Alhassan died this morning of an infection that overcame his system and caused renal failure.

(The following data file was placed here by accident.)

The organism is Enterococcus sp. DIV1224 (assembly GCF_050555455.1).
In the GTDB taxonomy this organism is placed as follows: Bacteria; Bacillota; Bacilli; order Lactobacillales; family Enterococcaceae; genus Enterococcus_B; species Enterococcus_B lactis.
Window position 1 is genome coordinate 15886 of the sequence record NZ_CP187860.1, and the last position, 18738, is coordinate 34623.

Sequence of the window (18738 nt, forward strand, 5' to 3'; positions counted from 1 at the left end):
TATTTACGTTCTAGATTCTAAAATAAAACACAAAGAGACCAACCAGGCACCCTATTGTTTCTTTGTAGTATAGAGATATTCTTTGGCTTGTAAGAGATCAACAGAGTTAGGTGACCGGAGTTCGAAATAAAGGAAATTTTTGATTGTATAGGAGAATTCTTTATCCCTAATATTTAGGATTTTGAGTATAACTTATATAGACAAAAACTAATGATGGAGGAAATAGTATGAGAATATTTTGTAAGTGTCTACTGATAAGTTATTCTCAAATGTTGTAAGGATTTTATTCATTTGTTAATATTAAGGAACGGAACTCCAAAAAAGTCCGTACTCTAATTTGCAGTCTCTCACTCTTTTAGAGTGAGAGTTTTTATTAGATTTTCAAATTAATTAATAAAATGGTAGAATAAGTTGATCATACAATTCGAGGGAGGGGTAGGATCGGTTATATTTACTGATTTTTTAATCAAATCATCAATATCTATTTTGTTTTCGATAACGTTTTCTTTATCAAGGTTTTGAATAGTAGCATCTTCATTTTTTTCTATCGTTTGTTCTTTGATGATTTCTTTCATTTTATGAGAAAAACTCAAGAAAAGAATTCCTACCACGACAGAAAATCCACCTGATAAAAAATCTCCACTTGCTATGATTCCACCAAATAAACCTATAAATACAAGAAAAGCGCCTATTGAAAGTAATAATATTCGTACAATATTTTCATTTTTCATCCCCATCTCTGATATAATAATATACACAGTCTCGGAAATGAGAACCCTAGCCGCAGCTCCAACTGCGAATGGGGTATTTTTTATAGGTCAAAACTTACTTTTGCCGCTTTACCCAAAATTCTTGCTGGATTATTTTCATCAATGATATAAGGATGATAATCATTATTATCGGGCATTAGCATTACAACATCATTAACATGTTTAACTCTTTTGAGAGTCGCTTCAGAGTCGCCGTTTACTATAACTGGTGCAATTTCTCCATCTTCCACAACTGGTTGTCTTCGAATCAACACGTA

I was privileged to see a special side of Alhassan. Everybody knows his smile, his laugh, his locks but not everyone saw underneath. Alhassan laughed and talked all day. I have rarely known anyone so popular and so well known but more than all that, Alhassan was true. He was true to his beliefs, true to his friends and family and true to me and to Kofi. He was a thinker who could stand apart from the crowd if necessary because of his own self taught standards. When I was angry, the whole school knew that Alhassan would be peace-maker. When difficult things happened, for all his lack of education, it was his wisdom that I sought. He guided me and protected me and he was a much loved father not just to Kofi but to so many young people in EducAid. Alhassan and I argued regularly and every day we made our peace. He was no saint but he was a man of many rare qualities. I am proud of him. I am proud to have loved and been loved by him. I am proud to have his child. I will miss him terribly. The hole is hard to believe. Every day whatever country we were in we spoke and told each other of our love for each other. We were determined that whatever the trials and the tests, our marriage and our love would endure the test of time. Now, it is not possible to prove our love for each other in that way, but I will never forget him and I ask that those of you who knew and loved him, help me to remember him by continuing the work of EducAid of which he was so proud to be a part. In Alhassan’s name I commit to continuing the fight to increase access to good quality, thinking education. In his memory I ask that you all join me and that we fight ignorance, corruption and poverty together.